Cultural evidence in courts of law

Research output: Chapter in Book/Report/Conference proceedingChapter (peer-reviewed)peer-review

Abstract

This chapter examines the problems arising when culture is teleologized in courts of law, by being treated as ‘objective evidence’ or as the direct cause of persecution or delinquency. It starts by explaining the role of expert witnesses, and the kinds of evidence they can and cannot provide. It then addresses the widespread use, especially in the United States, of the ‘cultural defense’ in cases involving immigrant or minority defendants. It summarizes anthropological approaches to the notion of culture; the ongoing debate between rights-based and culture-based approaches to international law; and the impact upon anthropology of current notions of legal and cultural pluralism. Finally, it briefly addresses the treatment of anthropological evidence in English courts, with special reference to asylum appeals under the rubric of the 1951 Refugee Convention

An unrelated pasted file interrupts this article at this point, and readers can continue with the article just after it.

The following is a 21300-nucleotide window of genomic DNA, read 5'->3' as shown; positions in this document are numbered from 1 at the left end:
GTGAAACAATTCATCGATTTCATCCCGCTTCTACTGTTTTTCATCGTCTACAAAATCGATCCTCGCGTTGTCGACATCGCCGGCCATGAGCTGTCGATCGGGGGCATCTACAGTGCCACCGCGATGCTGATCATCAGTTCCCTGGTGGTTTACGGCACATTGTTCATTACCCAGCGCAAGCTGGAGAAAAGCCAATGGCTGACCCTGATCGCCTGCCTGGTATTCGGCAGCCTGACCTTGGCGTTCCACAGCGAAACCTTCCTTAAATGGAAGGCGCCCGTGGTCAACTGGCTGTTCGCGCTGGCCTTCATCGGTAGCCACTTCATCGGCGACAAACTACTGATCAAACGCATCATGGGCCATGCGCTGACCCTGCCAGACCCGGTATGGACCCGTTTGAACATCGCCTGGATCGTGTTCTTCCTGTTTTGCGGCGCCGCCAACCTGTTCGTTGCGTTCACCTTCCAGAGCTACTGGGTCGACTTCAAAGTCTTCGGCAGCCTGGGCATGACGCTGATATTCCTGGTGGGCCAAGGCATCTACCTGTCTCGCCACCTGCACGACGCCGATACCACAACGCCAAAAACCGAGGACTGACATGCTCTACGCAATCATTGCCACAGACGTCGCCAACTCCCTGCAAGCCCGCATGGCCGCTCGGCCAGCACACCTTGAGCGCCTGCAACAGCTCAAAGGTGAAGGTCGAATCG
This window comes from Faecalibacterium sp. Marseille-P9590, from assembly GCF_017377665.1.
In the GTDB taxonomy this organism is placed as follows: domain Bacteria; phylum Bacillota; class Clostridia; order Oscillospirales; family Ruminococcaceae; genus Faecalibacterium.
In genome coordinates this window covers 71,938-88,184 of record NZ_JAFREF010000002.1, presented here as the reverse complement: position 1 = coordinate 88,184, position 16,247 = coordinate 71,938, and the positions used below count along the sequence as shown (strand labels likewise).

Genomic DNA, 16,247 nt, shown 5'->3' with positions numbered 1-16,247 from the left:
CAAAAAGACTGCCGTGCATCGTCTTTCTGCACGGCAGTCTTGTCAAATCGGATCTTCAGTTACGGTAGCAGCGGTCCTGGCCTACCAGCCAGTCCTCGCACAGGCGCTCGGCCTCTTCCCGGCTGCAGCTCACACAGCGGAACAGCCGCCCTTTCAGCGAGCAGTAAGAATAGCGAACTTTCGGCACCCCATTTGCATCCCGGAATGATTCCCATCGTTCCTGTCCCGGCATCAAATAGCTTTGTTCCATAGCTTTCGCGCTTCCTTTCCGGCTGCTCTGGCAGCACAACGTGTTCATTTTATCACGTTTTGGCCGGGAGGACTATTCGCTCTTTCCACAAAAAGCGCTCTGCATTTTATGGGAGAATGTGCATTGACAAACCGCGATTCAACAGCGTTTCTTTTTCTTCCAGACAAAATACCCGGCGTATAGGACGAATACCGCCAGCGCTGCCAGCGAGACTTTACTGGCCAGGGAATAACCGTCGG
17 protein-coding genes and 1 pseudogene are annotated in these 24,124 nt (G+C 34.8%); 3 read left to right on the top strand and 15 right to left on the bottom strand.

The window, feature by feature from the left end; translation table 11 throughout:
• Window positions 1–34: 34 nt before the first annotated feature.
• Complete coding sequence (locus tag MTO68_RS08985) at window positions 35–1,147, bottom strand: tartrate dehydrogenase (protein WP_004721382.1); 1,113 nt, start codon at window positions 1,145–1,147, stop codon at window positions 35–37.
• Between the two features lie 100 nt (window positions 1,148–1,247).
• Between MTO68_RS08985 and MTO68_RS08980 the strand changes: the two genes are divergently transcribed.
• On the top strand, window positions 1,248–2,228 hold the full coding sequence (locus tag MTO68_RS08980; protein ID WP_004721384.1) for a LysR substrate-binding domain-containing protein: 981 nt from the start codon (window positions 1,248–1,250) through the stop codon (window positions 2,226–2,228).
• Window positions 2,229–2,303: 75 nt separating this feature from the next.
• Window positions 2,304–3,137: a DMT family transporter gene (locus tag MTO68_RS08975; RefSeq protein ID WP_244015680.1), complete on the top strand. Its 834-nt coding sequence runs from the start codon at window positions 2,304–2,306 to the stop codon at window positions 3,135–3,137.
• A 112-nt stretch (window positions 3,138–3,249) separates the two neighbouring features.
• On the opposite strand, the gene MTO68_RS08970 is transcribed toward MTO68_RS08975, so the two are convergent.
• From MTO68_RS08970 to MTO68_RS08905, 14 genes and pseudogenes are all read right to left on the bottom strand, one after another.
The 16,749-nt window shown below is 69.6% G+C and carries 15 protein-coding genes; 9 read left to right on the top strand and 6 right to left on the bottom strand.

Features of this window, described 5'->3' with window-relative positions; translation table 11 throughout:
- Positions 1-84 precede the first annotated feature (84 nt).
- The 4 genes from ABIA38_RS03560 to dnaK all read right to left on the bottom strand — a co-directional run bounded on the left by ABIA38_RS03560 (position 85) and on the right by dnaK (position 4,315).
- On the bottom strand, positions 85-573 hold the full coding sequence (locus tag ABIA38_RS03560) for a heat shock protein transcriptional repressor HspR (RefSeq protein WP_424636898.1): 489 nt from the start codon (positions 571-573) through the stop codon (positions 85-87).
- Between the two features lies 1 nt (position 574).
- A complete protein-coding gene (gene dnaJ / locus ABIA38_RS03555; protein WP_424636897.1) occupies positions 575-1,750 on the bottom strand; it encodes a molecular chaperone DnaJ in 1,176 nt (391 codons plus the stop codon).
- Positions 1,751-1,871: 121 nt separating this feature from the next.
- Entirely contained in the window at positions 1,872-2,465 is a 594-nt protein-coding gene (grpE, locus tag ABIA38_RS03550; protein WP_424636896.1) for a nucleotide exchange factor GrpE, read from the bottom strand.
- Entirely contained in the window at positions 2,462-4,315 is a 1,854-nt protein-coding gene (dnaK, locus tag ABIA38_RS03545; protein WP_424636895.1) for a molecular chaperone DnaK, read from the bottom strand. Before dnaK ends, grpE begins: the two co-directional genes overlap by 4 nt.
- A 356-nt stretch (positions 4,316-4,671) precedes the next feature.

Original languageEnglish
Title of host publicationThe Objects of Evidence
Subtitle of host publicationAnthropological Approaches to the Production of Knowledge
EditorsMatthew Engelke
PublisherWiley-Blackwell
Pages44-57
ISBN (Print)978-1-4051-9296-5
Publication statusPublished - 2009

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